From Left to Right: Dr Charlotte Setijadi, Dr Ulla Fionna, Dr Deasy Simandjuntak, and Ms Sita Rohana (Source: ISEAS – Yusof Ishak Institute) 

The fourth and final panel on “Looking Forward” was chaired by Dr. Cassey Lee (Senior Fellow, ISEAS – Yusof Ishak Institute). Mr Sayed Fauzan Riyadi (Head of Department, International Relations, Raja Ali Haji Maritime University) highlighted that KEPRI tourism was significant and growing; despite its peripheral nature, the region captured over 14% of all tourism to Indonesia. Mr. Riyadi highlighted that were was multi-level government support for tourism but that the tourist demographic was changing, with visitors wanting to do more island-hopping activities. Next, Dr. Siwage Dharma Negara (Fellow, ISEAS – Yusof Ishak Institute) and Dr. Francis Hutchinson (Senior Fellow, ISEAS – Yusof Ishak Institute) gave a presentation which highlighted on the economic challenges in Batam after the establishment of the FTZ. Dr. Hutchinson earmarked several problems, such as the change in political priorities away from industrialization to traditional pursuits which constituted a smaller percentage of GDP, the higher wages that investors and businesses had to pay workers due to the higher prices in basic commodities, and the difficulties businesses had in getting things done (in terms of regulations, administrative paperwork). This led to many investors shifting production to areas closer to the centre of the Indonesian markets in Java with better logistics where they could do manufacture for both local and export markets. Dr. Hutchinson remarked that although Batam might be converted to SEZs, there were many structural and logistical challenges which make it difficult.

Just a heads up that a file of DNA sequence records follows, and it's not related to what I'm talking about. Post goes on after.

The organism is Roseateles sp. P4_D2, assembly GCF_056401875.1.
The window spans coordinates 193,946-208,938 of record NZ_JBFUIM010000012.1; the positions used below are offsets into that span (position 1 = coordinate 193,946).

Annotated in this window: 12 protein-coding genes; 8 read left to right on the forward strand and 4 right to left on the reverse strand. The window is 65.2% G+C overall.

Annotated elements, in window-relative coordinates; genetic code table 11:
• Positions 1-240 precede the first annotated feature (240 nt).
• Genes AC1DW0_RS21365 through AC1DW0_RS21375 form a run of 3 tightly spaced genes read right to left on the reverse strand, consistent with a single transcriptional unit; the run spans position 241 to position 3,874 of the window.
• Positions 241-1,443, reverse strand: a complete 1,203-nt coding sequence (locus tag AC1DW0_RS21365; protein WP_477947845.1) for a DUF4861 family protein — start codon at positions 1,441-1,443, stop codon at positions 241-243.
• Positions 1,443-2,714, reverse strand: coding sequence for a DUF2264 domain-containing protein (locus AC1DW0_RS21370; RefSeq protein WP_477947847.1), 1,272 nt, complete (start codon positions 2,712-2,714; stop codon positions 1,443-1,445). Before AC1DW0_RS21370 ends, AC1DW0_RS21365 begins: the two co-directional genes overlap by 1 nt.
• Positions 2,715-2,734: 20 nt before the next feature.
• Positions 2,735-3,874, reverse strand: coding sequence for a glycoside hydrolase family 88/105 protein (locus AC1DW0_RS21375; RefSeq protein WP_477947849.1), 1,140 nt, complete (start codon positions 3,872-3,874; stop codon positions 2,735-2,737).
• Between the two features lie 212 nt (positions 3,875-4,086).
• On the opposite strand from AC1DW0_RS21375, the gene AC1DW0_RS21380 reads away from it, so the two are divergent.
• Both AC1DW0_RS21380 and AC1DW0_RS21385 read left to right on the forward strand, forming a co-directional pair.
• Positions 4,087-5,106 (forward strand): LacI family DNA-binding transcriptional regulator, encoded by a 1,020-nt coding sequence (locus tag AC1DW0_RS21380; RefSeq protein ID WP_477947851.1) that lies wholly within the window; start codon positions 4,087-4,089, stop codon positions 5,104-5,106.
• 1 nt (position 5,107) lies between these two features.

From Left to Right: Dr Francis Hutchinson, Dr Siwage Dharma Negara, Dr Cassey Lee, and Mr Sayed Fauzan Riyadi (Source: ISEAS – Yusof Ishak Institute)

Dr. Negara on the other hand discussed the results of a survey looking into 400 firms in KEPRI and how they compared to 23,000 firms in Indonesia as a whole for certain key industries. He saw that KEPRI still had a comparative advantage for electronic and electronic goods but that it had a very high dependence on imported inputs—this highlighted a structural weakness in the industry. He also mentioned that while the KEPRI shipbuilding and repair industry had declined significantly since 2015, there were more domestic firms engaging in the industry. He argued that in order for Batam to continue growing, being able to ensure competitive wages would be paramount.

Closing remarks by Dr Siwage Dharma Negara (Source: ISEAS – Yusof Ishak Institute)

The one-day multidisciplinary conference, which involved 16 moderators and presenters, was attended by an audience of 69 people, including those from the ministries, the diplomatic corps, the business sector, researchers, students, and members of the public.  The discussions were lively and several key discussions involved how centre-periphery politics and logistics affected KEPRI—distance to the centre in Jakarta and the proximity to Singapore became key factors.  Another point of discussion was how the booming tourism industry was able to help compensate for weak economic manufacturing sector numbers.

The audience included people from the ministries, the diplomatic corps, the business sector, researchers, students, and members of the public (Source: ISEAS – Yusof Ishak Institute)